Scaling of erythrocyte shape and nucleus size among squamate reptiles : reanalysis points to constrained, proportional rather than adaptive changes

2023
journal article
article
dc.abstract.enSmall erythrocytes might be beneficial for blood rheology, as they contribute less to blood viscosity than large erythrocytes. We predicted that rheological disadvantages of larger erythrocytes could be alleviated by relatively smaller nucleus size in larger cells allowing higher flexibility and by more elongated shape. Across squamate reptiles, we found that species with larger erythrocytes tend to have smaller ratio of nucleus size to cell size (N : C ratio), but that larger erythrocytes tend to be rounder, not more elongated. Nevertheless, we document that in fact nucleus area changes with erythrocyte area more or less linearly, which is also true for the relationship between cell length and cell width. These linear relationships suggest that nucleus size and cell size, and cell width and cell length, might be constrained to largely proportional mutual changes. The shifts in widely used N : C ratio and elongation ratio (cell length/cell width) with cell size might be misleading, as they do not reflect adaptive or maladaptive changes of erythrocytes, but rather mathematically trivial scaling of the ratios of two variables with a linear relationship with non-zero intercepts. We warn that ratio scaling without analyses of underlying patterns of evolutionary changes can lead to misinterpretation of evolutionary processes.
dc.affiliationWydział Biologii : Instytut Zoologii i Badań Biomedycznych
dc.contributor.authorBury, Stanisław - 175272
dc.contributor.authorKratochvíl, Lukáš
dc.contributor.authorStarostová, Zuzana
dc.date.accession2023
dc.date.accessioned2024-05-22T06:50:01Z
dc.date.available2024-05-22T06:50:01Z
dc.date.issued2023
dc.date.openaccess0
dc.description.accesstimew momencie opublikowania
dc.description.number4
dc.description.versionostateczna wersja wydawcy
dc.description.volume10
dc.identifier.articleid221513
dc.identifier.doi10.1098/rsos.221513
dc.identifier.eissn2054-5703
dc.identifier.projectUMO-2019/32/T/NZ8/00410
dc.identifier.urihttps://ruj.uj.edu.pl/handle/item/341466
dc.languageeng
dc.language.containereng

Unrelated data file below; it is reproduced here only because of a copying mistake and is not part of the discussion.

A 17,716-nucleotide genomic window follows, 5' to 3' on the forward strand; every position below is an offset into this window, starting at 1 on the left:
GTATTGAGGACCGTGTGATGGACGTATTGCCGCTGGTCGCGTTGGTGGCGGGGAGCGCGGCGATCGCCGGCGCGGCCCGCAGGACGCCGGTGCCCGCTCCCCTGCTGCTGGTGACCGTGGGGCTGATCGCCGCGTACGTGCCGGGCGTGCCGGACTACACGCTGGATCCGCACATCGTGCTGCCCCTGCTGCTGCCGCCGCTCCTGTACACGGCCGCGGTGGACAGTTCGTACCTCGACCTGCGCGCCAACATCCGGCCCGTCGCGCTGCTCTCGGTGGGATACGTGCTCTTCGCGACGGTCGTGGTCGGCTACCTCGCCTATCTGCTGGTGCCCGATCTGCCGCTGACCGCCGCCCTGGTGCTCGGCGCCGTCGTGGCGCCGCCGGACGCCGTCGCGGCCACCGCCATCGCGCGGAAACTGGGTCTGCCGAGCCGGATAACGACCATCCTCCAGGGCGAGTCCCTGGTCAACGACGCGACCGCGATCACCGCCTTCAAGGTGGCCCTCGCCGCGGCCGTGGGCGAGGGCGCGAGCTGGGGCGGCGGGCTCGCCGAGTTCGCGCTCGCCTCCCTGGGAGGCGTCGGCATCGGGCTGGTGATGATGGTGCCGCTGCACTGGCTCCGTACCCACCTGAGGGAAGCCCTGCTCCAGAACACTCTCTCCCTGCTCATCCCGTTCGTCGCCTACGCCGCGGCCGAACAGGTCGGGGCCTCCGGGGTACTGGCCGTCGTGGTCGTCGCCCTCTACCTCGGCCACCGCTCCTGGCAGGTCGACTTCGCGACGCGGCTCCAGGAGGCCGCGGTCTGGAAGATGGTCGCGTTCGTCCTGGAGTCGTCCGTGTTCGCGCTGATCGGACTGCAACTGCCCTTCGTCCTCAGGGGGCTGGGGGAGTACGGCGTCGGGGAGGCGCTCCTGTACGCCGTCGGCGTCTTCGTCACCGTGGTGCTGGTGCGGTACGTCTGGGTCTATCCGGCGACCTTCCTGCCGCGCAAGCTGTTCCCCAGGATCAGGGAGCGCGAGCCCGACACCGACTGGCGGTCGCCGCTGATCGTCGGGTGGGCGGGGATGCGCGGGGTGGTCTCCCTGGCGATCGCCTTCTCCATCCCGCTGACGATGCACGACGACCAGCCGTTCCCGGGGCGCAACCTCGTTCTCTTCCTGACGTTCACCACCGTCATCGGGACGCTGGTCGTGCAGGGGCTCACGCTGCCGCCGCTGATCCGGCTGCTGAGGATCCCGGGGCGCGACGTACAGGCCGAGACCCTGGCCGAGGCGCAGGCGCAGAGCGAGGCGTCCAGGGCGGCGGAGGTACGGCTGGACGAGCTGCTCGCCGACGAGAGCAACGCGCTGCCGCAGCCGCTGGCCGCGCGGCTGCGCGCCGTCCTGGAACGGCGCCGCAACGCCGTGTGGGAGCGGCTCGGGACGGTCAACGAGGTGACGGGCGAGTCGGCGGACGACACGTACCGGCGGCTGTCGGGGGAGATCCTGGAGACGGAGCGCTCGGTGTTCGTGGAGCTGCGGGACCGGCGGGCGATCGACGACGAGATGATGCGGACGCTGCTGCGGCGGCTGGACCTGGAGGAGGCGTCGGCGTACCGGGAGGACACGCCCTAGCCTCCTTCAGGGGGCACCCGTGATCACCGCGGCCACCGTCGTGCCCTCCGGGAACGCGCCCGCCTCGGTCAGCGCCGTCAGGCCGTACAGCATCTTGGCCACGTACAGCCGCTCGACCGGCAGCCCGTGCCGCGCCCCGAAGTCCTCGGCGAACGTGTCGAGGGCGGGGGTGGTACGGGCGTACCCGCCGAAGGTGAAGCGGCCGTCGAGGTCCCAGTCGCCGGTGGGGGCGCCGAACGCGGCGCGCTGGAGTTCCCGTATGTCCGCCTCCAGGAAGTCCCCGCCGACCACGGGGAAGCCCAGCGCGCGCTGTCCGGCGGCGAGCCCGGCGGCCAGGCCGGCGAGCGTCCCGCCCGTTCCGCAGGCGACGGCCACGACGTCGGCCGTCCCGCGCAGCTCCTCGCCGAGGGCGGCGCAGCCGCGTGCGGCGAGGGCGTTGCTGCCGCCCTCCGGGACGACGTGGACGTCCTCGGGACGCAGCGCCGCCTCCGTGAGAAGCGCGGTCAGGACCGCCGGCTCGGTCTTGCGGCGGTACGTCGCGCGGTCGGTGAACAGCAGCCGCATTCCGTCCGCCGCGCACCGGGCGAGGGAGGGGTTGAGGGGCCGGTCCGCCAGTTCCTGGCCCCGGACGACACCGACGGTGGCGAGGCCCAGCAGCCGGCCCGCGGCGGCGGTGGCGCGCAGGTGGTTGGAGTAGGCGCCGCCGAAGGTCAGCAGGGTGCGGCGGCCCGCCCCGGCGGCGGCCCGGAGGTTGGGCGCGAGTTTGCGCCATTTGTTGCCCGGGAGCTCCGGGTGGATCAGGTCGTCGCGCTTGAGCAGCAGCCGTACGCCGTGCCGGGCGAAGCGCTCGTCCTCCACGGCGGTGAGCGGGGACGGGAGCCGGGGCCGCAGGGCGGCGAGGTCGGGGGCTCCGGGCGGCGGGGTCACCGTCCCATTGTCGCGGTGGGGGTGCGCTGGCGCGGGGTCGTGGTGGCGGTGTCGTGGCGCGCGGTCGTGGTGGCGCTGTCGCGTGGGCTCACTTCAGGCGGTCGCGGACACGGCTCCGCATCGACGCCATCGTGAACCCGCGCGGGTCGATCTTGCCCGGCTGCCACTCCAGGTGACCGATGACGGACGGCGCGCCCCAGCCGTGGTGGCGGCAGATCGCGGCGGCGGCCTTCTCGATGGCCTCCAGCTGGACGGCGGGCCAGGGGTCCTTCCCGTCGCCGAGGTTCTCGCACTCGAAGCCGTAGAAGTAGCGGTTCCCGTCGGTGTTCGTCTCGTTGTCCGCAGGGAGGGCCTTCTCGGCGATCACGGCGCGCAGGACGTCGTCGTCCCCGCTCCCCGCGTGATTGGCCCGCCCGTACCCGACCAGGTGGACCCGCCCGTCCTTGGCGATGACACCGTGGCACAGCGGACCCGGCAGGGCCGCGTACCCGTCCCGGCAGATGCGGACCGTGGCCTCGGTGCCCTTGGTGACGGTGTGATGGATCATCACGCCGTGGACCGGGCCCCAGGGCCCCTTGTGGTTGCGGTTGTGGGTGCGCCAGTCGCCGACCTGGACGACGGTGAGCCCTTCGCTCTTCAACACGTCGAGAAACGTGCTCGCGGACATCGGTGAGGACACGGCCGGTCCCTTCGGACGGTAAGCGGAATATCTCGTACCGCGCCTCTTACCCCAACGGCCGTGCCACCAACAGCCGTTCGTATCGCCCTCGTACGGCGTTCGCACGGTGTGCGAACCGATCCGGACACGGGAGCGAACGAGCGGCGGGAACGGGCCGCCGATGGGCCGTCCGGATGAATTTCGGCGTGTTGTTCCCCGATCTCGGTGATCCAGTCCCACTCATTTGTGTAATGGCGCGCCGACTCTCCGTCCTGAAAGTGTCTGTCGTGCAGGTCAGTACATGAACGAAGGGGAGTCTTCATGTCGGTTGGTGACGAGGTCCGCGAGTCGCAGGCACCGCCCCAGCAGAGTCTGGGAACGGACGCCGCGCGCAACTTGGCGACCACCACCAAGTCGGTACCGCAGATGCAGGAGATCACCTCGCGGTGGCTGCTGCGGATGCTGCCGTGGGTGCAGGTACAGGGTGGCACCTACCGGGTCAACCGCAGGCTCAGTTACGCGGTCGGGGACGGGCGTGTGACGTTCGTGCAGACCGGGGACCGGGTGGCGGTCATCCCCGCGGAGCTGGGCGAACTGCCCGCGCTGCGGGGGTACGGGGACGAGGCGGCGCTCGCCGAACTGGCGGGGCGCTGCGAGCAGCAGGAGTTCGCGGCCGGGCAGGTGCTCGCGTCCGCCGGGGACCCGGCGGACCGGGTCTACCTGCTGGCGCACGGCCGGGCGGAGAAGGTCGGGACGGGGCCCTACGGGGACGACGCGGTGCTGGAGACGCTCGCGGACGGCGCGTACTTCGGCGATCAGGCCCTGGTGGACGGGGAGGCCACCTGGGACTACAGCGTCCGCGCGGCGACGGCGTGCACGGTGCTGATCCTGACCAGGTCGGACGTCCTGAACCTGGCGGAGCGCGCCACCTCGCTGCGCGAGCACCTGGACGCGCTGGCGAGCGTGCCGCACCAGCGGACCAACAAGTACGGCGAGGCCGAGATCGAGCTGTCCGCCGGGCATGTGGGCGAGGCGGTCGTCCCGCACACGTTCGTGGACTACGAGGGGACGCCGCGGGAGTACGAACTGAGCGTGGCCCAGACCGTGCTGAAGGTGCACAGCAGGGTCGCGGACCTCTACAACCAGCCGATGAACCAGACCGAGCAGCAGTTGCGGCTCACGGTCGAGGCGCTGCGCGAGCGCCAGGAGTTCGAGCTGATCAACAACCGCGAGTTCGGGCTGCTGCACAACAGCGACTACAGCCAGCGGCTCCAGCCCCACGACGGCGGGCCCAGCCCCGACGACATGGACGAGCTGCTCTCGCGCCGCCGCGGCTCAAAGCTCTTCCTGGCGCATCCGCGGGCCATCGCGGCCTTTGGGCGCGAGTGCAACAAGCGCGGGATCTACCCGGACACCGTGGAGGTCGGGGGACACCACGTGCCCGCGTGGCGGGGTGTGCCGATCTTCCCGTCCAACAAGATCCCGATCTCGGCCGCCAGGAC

dc.rightsUdzielam licencji. Uznanie autorstwa 4.0 Międzynarodowa
dc.rights.licenceCC-BY
dc.rights.urihttp://creativecommons.org/licenses/by/4.0/legalcode.pl
dc.share.typeotwarte czasopismo
dc.subject.encell size
dc.subject.encell shape
dc.subject.enN : C ratio
dc.subject.enerythrocytes
dc.subject.enscaling
dc.subject.enreptiles
dc.subtypeArticle
dc.titleScaling of erythrocyte shape and nucleus size among squamate reptiles : reanalysis points to constrained, proportional rather than adaptive changes
dc.title.journalRoyal Society Open Science
dc.typeJournalArticle
dspace.entity.typePublicationen
dc.abstract.en
Small erythrocytes might be beneficial for blood rheology, as they contribute less to blood viscosity than large erythrocytes. We predicted that rheological disadvantages of larger erythrocytes could be alleviated by relatively smaller nucleus size in larger cells allowing higher flexibility and by more elongated shape. Across squamate reptiles, we found that species with larger erythrocytes tend to have smaller ratio of nucleus size to cell size (N : C ratio), but that larger erythrocytes tend to be rounder, not more elongated. Nevertheless, we document that in fact nucleus area changes with erythrocyte area more or less linearly, which is also true for the relationship between cell length and cell width. These linear relationships suggest that nucleus size and cell size, and cell width and cell length, might be constrained to largely proportional mutual changes. The shifts in widely used N : C ratio and elongation ratio (cell length/cell width) with cell size might be misleading, as they do not reflect adaptive or maladaptive changes of erythrocytes, but rather mathematically trivial scaling of the ratios of two variables with a linear relationship with non-zero intercepts. We warn that ratio scaling without analyses of underlying patterns of evolutionary changes can lead to misinterpretation of evolutionary processes.
dc.affiliation
Wydział Biologii : Instytut Zoologii i Badań Biomedycznych
dc.contributor.author
Bury, Stanisław - 175272
dc.contributor.author
Kratochvíl, Lukáš
dc.contributor.author
Starostová, Zuzana
dc.date.accession
2023
dc.date.accessioned
2024-05-22T06:50:01Z
dc.date.available
2024-05-22T06:50:01Z
dc.date.issued
2023
dc.date.openaccess
0
dc.description.accesstime
w momencie opublikowania
dc.description.number
4
dc.description.version
ostateczna wersja wydawcy
dc.description.volume
10
dc.identifier.articleid
221513
dc.identifier.doi
10.1098/rsos.221513
dc.identifier.eissn
2054-5703
dc.identifier.project
UMO-2019/32/T/NZ8/00410
dc.identifier.uri
https://ruj.uj.edu.pl/handle/item/341466
dc.language
eng
dc.language.container
eng
dc.rights
Udzielam licencji. Uznanie autorstwa 4.0 Międzynarodowa
dc.rights.licence
CC-BY
dc.rights.uri
http://creativecommons.org/licenses/by/4.0/legalcode.pl
dc.share.type
otwarte czasopismo
dc.subject.en
cell size
dc.subject.en
cell shape
dc.subject.en
N : C ratio
dc.subject.en
erythrocytes
dc.subject.en
scaling
dc.subject.en
reptiles
dc.subtype
Article
dc.title
Scaling of erythrocyte shape and nucleus size among squamate reptiles : reanalysis points to constrained, proportional rather than adaptive changes
dc.title.journal
Royal Society Open Science
dc.type
JournalArticle
dspace.entity.typeen
Publication

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